Lynndon Groff

Associate (Licensed in New York, Texas license pending)

Lynndon Groff

Associate (Licensed in New York, Texas license pending)

Lynndon Groff is a trial lawyer with experience in corporate, insurance, environmental, and qui-tam litigation and investigations.

A former associate at O’Melveny & Myers LLP in New York, Mr. Groff is admitted to practice law in New York State, and his Texas license is pending. He has defended major loan servicers against federal-level qui tam claims and a large insurance company in complex state-level environmental insurance litigation, including trial.  Additionally, he has helped a manufacturing conglomerate to settle a federal investigation into bid rigging and a major financial institution to resolve various regulatory inquiries regarding low-latency stock trading.

He was a legal intern for Peter Susman QC in London, a judicial intern for Justice Peter W. Agnes, Jr., of the Massachusetts Appeals Court in Boston, and a case processing clerk for the U.S. District Court for the Eastern District of Pennsylvania in Philadelphia.

Mr. Groff’s pro bono work has included assisting a Holocaust survivor in an application for German ghetto pension benefits and aiding an indigent client in a name change application.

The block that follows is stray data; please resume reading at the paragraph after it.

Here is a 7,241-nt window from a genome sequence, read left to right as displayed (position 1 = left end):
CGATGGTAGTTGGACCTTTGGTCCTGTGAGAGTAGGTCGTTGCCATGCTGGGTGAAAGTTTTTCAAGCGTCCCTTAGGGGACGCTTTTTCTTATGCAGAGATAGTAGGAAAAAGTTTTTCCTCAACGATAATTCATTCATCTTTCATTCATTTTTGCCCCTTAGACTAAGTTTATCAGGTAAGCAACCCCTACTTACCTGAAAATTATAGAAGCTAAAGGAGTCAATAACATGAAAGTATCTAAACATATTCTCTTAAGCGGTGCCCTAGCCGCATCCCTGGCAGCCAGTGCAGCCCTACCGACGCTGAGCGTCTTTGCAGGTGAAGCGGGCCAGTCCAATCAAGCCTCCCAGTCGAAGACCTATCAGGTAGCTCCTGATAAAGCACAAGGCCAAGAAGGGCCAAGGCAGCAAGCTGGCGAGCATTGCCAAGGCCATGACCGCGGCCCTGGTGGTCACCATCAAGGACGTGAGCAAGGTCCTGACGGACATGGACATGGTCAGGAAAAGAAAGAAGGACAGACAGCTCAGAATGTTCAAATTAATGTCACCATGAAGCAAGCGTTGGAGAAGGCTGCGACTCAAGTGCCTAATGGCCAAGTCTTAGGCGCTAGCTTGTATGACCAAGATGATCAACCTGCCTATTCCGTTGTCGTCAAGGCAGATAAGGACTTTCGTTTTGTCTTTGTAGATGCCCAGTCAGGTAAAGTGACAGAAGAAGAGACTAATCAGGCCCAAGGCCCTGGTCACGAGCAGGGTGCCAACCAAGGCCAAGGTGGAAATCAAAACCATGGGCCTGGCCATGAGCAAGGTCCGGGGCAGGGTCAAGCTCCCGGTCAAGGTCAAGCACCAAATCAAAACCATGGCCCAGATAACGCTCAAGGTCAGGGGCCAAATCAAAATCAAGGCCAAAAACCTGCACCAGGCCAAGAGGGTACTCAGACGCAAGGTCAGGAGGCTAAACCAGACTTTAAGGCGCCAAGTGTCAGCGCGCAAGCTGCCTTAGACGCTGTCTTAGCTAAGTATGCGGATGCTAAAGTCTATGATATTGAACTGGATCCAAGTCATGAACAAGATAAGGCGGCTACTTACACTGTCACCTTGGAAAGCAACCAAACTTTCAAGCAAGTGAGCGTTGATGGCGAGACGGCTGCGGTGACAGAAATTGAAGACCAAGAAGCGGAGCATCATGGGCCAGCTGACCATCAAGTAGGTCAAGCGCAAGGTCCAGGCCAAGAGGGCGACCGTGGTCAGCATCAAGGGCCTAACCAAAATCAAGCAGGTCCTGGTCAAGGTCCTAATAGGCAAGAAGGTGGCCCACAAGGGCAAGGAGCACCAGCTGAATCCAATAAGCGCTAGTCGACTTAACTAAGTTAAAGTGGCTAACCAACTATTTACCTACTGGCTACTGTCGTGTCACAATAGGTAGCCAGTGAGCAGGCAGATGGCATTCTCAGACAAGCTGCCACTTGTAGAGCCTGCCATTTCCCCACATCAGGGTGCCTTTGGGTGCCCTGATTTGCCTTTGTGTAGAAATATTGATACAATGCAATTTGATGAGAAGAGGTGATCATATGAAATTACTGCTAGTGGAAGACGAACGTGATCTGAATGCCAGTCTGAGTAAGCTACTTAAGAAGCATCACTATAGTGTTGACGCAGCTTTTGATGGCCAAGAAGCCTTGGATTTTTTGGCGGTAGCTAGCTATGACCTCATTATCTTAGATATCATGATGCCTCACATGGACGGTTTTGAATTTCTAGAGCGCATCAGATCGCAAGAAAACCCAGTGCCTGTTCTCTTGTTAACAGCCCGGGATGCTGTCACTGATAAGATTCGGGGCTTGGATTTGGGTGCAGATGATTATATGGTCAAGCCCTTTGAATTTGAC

He has a magna cum laude law degree from Boston College Law School, where he was a law review articles editor, and a magna cum laude Bachelor of Arts degree from the University of Pennsylvania.  

Boston College Law School J.D. magna cum laude

  • Boston College Law Review (Articles Editor)
  • Grimes Moot Court Competition (Semi-Finalist)
  • Order of the Coif

University of Pennsylvania Philadelphia, PA
Bachelor of Arts in Philosophy, Politics, and Economics (PPE), magna cum laude

  • Honors in PPE
  • Goldstone Prize for Best Honors Thesis in PPE


  • New York


  • Discrimination Disguised: The Market Access Test of Article 34 TFEU, 4 MICHIGAN STATE INTERNATIONAL LAW REVIEW FORUM CONVENIENS 1 (2015)
  • Note, Is Too Big to Fail Too Big to Confess: Scrutinizing the SEC’s “No-Admit” Consent Judgment Proposals, 54 BOSTON COLLEGE LAW REVIEW 1727 (2013)





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